Business Clinic: Can we get business asset disposal relief on our plans?

Whether it’s a legal, tax, insurance, management or land issue, Farmers Weekly’s Business Clinic experts can help.

Sarah Dodds, partner and agriculture sector lead at accountant MHA addresses a family farming situation which raises many questions

See also: Business Clinic: IHT implications of mother moving back into gifted farmhouse

Q. We have a farm with an additional 34 acres, all owned by my mother. The land is mainly in arable crops and was managed by my late father who also had beef cattle.

Following his passing in 2021, my mother, sister and I formed a partnership in April 2023. This has only been made official by a joint bank account.

We have decided to let the main farm on a farm business tenancy.

My mother will sell the 34 acres and distribute part of the proceeds to myself and my sister as gifts. The remaining funds will be reinvested in the farm.

We also plan to sell about £350,000 worth of farm machinery by auction in October.

My father sold another farm for £750,000 and successfully claimed entrepreneur’s relief on this transaction.

Is it possible for us to claim business asset disposal relief (BADR), to help mitigate our tax obligations? We would be very grateful for any further advice on our plans.

A. A query about one aspect of taxation often has implications for other taxes and this question does precisely that.

On the specific query, it is possible for the capital gains tax (CGT) liability on the sale of a business to be reduced from the normal 20% rate to 10% under the BADR provisions where certain conditions are met.

These include:

  • You must be a sole trader or business partner
  • You must have owned the business for at least two years
  • The disposal of the asset owned by the individual must be related to the individual’s reduction of their interest in the assets of the partnership

It is not clear that all the conditions have been satisfied if the partnership was formed in April 2023 and is only evidenced by a joint bank account. This suggests the conditions for BADR may not be met until April 2025.

What happened between the date of your father’s passing and the date the partnership was formed?

If your mother had formerly been in partnership with your father, or immediately began trading on her own account, then she may meet the two-year test.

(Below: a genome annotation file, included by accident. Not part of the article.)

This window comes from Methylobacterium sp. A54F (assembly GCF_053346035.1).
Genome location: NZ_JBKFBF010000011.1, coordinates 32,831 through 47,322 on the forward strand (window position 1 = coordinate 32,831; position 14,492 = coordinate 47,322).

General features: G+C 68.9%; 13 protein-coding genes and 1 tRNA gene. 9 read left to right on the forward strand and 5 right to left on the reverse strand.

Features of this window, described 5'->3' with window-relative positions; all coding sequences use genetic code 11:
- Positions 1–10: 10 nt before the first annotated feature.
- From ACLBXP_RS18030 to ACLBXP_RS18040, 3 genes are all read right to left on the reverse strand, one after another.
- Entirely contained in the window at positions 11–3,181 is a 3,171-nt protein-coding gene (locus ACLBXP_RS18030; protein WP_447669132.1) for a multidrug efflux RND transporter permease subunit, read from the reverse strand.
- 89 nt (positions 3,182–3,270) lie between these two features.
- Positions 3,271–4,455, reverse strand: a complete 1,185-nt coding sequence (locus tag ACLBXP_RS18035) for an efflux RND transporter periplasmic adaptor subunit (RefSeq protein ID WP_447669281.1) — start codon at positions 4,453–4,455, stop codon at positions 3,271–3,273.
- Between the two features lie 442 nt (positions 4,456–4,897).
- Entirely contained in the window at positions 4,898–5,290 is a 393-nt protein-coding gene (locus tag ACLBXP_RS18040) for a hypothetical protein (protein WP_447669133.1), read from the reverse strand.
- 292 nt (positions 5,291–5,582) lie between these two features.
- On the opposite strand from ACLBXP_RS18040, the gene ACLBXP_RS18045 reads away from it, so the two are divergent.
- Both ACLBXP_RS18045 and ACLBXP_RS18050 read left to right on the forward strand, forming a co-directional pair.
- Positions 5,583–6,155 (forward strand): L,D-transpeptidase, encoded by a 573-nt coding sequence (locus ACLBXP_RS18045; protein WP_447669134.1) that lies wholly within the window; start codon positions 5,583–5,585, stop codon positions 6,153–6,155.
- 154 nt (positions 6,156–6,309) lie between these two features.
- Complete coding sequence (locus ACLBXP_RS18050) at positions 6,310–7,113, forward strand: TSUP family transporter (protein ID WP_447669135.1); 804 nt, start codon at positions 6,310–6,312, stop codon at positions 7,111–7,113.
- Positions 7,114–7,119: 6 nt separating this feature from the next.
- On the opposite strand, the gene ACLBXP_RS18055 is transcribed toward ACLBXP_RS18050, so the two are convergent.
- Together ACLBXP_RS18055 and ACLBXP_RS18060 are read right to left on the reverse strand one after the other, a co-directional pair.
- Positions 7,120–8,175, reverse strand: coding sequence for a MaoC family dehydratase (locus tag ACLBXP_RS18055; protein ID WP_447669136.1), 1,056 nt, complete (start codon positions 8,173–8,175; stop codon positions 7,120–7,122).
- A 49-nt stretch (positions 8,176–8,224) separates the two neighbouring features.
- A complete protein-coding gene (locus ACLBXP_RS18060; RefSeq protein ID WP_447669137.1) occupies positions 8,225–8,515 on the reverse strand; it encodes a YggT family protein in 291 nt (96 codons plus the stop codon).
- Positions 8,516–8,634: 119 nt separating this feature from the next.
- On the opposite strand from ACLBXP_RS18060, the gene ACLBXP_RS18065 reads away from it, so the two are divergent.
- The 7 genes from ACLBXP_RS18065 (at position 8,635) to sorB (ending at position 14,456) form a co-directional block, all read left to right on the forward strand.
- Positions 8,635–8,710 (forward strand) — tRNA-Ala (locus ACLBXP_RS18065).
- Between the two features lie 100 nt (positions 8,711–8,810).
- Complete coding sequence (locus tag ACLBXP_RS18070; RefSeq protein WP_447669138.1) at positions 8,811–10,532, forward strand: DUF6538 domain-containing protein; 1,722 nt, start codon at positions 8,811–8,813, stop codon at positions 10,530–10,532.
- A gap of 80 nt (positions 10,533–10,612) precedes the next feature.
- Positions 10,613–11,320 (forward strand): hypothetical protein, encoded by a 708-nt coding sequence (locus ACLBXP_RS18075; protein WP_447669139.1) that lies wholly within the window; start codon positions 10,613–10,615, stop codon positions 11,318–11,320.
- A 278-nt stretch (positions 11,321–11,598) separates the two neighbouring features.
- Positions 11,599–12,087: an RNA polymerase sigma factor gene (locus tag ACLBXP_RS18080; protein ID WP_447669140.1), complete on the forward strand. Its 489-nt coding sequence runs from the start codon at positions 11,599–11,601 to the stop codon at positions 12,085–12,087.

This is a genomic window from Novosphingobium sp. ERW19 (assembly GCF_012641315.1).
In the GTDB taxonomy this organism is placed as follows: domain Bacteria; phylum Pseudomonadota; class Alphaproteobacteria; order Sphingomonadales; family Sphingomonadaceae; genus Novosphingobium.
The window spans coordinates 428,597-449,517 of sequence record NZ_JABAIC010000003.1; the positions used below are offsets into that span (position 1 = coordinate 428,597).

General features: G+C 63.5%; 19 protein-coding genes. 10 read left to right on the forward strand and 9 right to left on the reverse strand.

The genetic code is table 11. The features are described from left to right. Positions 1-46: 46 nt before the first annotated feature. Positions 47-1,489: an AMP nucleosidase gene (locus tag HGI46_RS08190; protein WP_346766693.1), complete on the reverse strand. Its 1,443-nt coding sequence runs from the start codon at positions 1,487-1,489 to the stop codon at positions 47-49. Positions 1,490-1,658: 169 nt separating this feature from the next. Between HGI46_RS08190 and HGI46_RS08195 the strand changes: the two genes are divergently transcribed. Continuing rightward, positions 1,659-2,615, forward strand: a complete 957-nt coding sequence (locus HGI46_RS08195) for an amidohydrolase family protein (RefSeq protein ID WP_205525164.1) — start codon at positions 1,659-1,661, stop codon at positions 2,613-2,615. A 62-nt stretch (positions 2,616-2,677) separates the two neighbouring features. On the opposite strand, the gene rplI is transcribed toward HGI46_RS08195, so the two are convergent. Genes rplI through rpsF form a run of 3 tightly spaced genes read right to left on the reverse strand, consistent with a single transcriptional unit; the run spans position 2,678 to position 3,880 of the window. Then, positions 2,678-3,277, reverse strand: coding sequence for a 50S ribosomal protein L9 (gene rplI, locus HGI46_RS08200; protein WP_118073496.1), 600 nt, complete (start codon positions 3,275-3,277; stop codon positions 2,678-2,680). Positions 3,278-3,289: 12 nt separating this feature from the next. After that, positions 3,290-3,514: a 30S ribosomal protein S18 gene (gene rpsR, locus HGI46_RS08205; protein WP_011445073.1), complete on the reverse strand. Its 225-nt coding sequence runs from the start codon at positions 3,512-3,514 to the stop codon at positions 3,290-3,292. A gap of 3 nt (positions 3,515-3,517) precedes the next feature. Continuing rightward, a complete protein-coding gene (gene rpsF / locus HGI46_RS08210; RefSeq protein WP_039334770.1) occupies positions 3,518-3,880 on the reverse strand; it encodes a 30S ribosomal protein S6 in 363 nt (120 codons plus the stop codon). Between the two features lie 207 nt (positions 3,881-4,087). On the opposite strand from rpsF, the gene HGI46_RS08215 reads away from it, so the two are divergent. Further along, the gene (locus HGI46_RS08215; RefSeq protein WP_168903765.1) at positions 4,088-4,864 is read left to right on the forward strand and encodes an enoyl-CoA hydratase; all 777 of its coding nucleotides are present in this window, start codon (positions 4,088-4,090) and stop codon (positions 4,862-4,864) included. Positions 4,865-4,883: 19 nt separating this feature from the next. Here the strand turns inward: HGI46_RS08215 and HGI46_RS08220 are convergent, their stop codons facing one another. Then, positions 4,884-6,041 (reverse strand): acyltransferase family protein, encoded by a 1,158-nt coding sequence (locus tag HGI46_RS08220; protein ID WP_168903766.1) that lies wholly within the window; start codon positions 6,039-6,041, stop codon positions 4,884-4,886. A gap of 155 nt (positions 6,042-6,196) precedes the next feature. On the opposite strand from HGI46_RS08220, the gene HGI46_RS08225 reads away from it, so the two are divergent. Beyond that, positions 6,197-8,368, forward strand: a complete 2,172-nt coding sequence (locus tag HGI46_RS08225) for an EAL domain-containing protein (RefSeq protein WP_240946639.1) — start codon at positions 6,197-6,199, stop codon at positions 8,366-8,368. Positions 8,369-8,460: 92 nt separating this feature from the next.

In reality, the position may be less clear cut. It would be useful to see any evidence to point to a partnership between 2021 and 2023.

The joint bank account is helpful, but other evidence such as VAT registration, invoicing, Defra registration and self-assessment returns may all be more persuasive.

Assuming the ownership point above can be satisfied, there must also be a material reduction in the seller’s interest in the partnership.

How this can be achieved will depend on whether the land being sold is a personal or a partnership asset.

BADR needs full cessation

You mention that some proceeds will be reinvested back into the farm. This suggests the business will continue and therefore there will not be a full cessation at the date of sale, which BADR requires.

Regarding the proportion of sale proceeds to be gifted to you and your sister, we assume this will be enjoyed personally, rather than reinvested in the farm in your own names.

In this case, it will be a potentially exempt transfer and will remain in full on your mother’s inheritance tax (IHT) record for seven years.

If your father died less than two years ago, you may be able to vary your father’s will to pass a share of the land that is to be sold directly to you while it qualifies for relief, thus removing the risk on your mother’s IHT position.

IHT relief

In respect of your mother’s wider estate, the movement from farming “in hand” to letting the land under an FBT will mean that only agricultural property relief rather than business property relief from IHT will be available for the partnership.

This will only be an issue if there is any “hope” or development value on the land or if you have any other enterprises (such as barn rental) within the business.

Finally, if you sell £350,000 of farm machinery, this will lead to a substantial income tax charge (unless you buy replacement kit within the same year).

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